Janet`s May 2021 Letter to the Community

Janet’s May 2021 Letter to the Community

                                                                                            HRH The Prince Philip, Duke of Edinburgh, R.I.P.

As I write, the death of The Duke of Edinburgh has been announced but his funeral has not yet taken place.  His was an extraordinary life; in one sense a life of comfort and privilege, but including, in his early years, considerable instability and loss.  A great deal has already been written and there will doubtless be much more, but one article, on the BBC website, particularly made me think.  It is reported that Prince Philip, in a speech to the boys of Ipswich School in 1956, spoke of “the importance of the individual” as the “guiding principle of our society”. 

Mmm.  “The importance of the individual”.  What does that mean?  Because it has seemed to me that “individualism” has been responsible for a great deal of harm in modern western society.  During the coronavirus pandemic, it has led to people putting others at risk by all sorts of thoughtless and inconsiderate behaviour simply because they want to do what they want to do – and think they have a right to do it.  A focus on “individualism” so often leads to people claiming rights while refusing any responsibilities.

So what did he mean?  I think we must see this statement in the context of another.  In Ghana in 1958, Prince Philip said that “the essence of freedom is discipline and self-control”.  His was not an individualism that promoted people doing whatever they wanted.  Rather, it was about the responsibility of the individual to make good moral choices, and so to contribute to a better society.  It is notable that the Duke of Edinburgh Award Scheme includes an element of volunteering – giving time to help others – alongside individual personal development.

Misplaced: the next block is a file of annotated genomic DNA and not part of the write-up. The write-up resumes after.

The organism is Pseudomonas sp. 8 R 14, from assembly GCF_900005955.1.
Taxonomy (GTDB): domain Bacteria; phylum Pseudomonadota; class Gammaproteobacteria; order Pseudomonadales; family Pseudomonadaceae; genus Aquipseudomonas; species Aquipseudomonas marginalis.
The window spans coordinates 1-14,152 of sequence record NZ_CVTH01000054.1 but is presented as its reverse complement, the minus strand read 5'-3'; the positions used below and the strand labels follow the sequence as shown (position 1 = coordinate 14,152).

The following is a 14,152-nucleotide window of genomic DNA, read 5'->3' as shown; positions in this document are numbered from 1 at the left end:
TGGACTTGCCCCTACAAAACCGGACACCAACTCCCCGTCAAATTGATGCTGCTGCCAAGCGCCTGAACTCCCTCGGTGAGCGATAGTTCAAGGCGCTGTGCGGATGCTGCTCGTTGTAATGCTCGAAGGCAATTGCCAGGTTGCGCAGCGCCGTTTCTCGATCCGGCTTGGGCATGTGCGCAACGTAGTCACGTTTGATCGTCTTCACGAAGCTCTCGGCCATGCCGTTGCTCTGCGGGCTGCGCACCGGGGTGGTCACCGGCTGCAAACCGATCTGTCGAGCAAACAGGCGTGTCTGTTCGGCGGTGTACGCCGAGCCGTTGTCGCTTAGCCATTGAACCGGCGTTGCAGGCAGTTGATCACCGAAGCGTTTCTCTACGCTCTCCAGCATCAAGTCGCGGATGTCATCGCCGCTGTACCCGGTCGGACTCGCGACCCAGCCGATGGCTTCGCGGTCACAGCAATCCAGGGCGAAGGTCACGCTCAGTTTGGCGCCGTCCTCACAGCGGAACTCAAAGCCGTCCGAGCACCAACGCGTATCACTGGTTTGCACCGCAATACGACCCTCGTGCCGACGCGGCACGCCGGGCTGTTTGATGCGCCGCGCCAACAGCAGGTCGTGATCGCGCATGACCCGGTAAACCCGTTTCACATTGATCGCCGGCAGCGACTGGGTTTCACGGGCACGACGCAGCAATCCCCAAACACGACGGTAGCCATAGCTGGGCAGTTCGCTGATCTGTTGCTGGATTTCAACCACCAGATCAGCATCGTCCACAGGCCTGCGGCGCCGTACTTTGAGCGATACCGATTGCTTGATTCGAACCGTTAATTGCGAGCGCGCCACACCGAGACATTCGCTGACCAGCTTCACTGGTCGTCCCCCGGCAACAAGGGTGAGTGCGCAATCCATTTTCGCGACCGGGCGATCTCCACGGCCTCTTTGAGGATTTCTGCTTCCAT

The Christian faith teaches that each individual human person has infinite worth.  Each of us is created by God, is sustained by God and is overwhelmingly loved by God.  That is the message of Easter, the season of the Church year that we are still experiencing.  But it also teaches that we are members of one another, with responsibilities towards one another, and especially towards the vulnerable and marginalised.  We stand or fall together.  This was one of the key themes of the life of The Duke of Edinburgh for which we can all give thanks.

As we emerge cautiously from the pandemic, let us continue to be mindful of our responsibilities to work together for a better world.  Individually – and working together – we can make a difference.  Thanks be to God.


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